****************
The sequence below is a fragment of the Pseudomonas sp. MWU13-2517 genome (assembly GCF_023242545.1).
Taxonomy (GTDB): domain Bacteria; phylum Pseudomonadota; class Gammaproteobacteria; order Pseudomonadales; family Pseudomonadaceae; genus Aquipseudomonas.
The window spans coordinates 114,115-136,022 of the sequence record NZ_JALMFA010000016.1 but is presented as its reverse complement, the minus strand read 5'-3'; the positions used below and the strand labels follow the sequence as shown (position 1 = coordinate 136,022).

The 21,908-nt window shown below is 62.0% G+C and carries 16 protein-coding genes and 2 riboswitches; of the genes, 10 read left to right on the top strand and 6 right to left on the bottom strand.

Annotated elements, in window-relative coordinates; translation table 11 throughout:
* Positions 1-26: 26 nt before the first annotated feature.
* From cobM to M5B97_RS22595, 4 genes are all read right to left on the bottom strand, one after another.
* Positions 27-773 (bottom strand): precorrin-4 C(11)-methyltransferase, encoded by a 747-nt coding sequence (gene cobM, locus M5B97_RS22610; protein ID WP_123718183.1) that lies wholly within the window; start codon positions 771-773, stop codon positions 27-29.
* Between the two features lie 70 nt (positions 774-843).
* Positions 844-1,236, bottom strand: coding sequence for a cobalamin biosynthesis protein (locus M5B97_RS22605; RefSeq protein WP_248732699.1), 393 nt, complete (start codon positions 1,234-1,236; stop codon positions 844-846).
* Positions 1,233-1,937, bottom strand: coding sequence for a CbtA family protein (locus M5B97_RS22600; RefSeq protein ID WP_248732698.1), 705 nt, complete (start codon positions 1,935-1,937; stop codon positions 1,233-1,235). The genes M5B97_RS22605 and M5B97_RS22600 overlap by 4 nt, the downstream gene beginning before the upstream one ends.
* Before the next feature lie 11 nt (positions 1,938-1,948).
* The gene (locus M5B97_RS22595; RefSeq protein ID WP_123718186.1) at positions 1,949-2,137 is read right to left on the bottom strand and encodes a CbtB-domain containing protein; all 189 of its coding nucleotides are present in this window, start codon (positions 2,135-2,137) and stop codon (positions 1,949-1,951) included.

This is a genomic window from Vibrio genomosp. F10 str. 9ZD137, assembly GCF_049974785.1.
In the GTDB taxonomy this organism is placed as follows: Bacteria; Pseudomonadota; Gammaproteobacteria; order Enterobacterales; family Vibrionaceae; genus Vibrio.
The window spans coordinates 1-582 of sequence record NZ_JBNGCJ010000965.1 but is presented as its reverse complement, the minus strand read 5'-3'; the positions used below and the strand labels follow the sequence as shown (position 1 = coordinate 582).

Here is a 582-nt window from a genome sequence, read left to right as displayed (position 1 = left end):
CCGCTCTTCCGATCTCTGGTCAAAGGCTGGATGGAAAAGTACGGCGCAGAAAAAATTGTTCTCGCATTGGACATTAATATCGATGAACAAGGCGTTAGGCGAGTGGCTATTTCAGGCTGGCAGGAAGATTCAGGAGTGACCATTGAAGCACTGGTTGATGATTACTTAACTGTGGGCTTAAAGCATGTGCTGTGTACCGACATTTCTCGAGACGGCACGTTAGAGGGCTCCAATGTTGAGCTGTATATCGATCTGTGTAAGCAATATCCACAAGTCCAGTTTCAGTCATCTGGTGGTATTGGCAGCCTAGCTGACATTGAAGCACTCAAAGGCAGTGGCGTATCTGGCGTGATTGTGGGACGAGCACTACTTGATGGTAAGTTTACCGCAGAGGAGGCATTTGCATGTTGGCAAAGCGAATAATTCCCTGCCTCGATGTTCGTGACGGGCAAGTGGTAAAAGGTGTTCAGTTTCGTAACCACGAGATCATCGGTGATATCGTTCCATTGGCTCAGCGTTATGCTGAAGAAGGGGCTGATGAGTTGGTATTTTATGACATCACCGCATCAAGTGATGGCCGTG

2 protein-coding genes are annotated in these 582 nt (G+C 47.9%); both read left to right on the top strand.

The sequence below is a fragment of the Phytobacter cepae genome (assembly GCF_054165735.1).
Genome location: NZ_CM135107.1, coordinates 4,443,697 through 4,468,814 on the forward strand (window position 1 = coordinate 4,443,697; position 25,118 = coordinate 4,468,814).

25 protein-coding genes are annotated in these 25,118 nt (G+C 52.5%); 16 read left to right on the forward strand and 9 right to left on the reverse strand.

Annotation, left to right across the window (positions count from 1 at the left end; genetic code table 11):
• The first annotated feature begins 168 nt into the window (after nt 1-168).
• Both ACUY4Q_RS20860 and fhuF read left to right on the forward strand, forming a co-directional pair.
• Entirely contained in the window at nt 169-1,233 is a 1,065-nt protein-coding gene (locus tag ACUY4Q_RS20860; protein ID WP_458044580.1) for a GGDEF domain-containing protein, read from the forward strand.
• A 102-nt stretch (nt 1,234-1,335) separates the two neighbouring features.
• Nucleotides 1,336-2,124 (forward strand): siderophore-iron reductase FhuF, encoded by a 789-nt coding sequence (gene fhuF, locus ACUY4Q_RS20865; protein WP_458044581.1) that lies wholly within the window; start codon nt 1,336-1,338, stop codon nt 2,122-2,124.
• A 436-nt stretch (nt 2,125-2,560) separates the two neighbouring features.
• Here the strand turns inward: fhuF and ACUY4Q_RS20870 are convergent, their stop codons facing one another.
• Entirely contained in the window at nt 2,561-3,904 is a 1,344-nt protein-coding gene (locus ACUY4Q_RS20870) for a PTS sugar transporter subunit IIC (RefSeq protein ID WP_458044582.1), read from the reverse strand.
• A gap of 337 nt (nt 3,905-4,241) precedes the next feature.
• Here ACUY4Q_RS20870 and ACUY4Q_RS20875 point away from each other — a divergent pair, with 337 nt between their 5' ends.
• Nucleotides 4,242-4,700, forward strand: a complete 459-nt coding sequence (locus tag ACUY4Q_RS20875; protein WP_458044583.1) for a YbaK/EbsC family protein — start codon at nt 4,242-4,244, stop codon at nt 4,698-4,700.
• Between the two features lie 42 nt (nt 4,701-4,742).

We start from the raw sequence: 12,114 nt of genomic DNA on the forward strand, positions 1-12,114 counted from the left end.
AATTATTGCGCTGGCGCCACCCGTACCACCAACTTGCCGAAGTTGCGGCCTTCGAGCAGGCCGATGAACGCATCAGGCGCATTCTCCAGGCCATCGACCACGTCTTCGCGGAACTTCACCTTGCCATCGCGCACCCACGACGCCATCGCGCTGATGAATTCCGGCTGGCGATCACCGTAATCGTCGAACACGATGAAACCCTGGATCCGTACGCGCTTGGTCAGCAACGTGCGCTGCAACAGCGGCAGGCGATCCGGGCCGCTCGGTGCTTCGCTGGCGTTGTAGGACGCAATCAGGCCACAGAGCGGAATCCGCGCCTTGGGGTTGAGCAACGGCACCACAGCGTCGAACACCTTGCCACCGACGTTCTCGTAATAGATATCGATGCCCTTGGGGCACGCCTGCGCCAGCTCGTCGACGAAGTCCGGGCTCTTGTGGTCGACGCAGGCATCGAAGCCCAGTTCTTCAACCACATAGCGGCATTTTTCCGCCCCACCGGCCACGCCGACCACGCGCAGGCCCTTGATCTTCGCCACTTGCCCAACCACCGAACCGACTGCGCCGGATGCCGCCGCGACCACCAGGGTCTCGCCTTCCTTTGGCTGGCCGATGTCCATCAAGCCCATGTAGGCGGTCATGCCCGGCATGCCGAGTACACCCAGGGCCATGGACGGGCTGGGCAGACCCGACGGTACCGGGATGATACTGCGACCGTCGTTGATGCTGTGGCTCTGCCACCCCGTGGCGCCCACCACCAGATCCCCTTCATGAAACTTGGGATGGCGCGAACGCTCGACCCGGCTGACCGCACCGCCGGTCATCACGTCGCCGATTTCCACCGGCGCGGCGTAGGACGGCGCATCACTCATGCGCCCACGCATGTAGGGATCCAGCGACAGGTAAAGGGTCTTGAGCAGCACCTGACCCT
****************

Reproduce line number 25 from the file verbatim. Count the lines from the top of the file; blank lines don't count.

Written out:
• Both ACUY4Q_RS20860 and fhuF read left to right on the forward strand, forming a co-directional pair.